Going Deep (CHIRP Technology)
The captain who piloted us around is well known for his swordfishing and general bottomfishing prowess. He told us what any captain would tell you: Knowledge of location is paramount. (Ironically, we are keeping his name and his boat’s name secret so you don’t follow him.) To show us the value of CHIRP technology, he ran and set up on six fishing spots in the span of three hours.
Then it dawned on me: We ran and set up on six wrecks in three hours. And, en route to these spots, our captain passed over new “undiscovered” structure and marked it with his MOB button. One of the key facets of CHIRP sonar is that it holds ground deep, and at speed.
“At 25 knots I can mark a fish at 1,000 feet,” said our amazed captain. (A Garmin unit recently held bottom at below 17,600 feet.)
CHIRP is one of the biggest game changers to filter down from the military to date. Here’s why.
Traditional sonar operates at a single frequency, though you’ll likely get a choice of two, like a short, fast, high pulse (or ping) of 200 kHz for shallow returns or the long, slower pulse of 50 kHz for deep readouts. Some fish finders even let you run two frequencies at once, but the limitations are documented: lost returns on intermediary marks, lost bottom at high speeds and so forth. One of the main problems with deepwater returns at 50 kHz is that the long waves required to probe the depths do not pick up detail. So structure readouts come back as flat bottom, slight contour changes or lumps.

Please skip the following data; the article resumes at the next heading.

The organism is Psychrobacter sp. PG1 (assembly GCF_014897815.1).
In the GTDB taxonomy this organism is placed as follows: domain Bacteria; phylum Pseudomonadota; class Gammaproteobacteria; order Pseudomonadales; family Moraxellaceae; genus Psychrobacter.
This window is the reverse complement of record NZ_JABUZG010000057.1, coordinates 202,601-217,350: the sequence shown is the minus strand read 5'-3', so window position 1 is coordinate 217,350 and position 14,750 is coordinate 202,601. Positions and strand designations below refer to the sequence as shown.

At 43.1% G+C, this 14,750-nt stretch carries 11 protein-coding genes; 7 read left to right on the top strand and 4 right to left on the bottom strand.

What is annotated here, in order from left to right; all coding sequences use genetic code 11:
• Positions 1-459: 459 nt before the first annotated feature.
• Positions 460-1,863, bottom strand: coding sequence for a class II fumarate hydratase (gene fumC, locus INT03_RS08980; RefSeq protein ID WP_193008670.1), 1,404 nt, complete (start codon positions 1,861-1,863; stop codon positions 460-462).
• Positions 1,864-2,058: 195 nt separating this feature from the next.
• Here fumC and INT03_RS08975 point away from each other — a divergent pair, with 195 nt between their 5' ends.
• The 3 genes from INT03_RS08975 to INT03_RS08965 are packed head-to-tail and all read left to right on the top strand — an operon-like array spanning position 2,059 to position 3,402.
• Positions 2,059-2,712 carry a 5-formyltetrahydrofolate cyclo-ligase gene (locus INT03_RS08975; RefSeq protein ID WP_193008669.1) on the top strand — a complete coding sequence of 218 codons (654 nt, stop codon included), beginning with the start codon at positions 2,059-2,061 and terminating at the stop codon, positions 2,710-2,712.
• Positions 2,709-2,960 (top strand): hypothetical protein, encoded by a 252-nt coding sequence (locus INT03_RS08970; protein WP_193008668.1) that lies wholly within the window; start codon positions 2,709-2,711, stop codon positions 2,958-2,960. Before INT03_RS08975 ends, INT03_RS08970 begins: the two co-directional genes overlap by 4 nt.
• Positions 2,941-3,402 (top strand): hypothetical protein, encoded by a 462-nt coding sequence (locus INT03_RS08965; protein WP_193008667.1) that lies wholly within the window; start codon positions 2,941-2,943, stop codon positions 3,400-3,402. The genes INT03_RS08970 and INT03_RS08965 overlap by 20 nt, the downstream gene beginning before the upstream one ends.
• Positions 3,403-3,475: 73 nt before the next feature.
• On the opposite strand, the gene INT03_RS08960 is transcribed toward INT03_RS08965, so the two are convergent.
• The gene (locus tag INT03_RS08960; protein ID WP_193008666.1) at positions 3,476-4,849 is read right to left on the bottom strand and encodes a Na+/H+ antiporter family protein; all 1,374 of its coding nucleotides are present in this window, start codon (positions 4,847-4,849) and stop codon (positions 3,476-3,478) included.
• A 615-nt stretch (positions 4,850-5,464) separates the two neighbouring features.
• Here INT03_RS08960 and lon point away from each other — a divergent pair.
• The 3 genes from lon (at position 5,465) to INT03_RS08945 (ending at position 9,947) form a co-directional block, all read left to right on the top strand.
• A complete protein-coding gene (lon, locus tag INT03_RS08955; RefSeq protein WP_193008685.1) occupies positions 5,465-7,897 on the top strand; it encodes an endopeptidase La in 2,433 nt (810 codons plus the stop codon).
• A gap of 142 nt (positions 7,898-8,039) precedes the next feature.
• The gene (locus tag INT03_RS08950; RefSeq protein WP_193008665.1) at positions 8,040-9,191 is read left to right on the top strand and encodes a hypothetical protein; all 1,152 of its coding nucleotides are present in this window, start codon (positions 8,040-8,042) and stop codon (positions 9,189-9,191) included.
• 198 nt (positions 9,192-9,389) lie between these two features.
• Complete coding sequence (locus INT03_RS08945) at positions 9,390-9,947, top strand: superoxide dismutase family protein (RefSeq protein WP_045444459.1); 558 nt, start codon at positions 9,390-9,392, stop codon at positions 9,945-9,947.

The Simrad BSM-2 box, paired with the proper Airmar transducer (see boatingmag.com/transducers), solves those problems. Instead of a single-frequency “ping,” CHIRP sends a modulated pulse — a chirp — that sweeps through a range of frequencies: 130 to 210 kHz for the high band and 25 to 45 kHz for the low. The BSM-2 module translates the best frequency based on the best return and constantly adjusts it in motion to show detailed reads from the depths.
What does this mean? Our captain could run to a designated spot and quickly scan the structure to see if fish were holding, and exactly where they were holding. So he’d know where to set his anchor or his drift and the depth to set his lines to get a bite. Oh, yeah, he marked a large, free-swimming pelagic fish at 700 feet while we were at cruise.
What does this mean for nonanglers? The price of Simrad’s BSM-2 is steep ($2,495, plus a four-figure sticker for the transducer), so unless you’re a wreck fisherman or a swordfisherman, you may not yet have a justification for it. Or maybe you do.
As our captain noted, “On our last trip to Bimini we marked a big ol’ mountain range at 2,500 feet.” He went on, “I’ve made that crossing hundreds of times and never knew it was there.”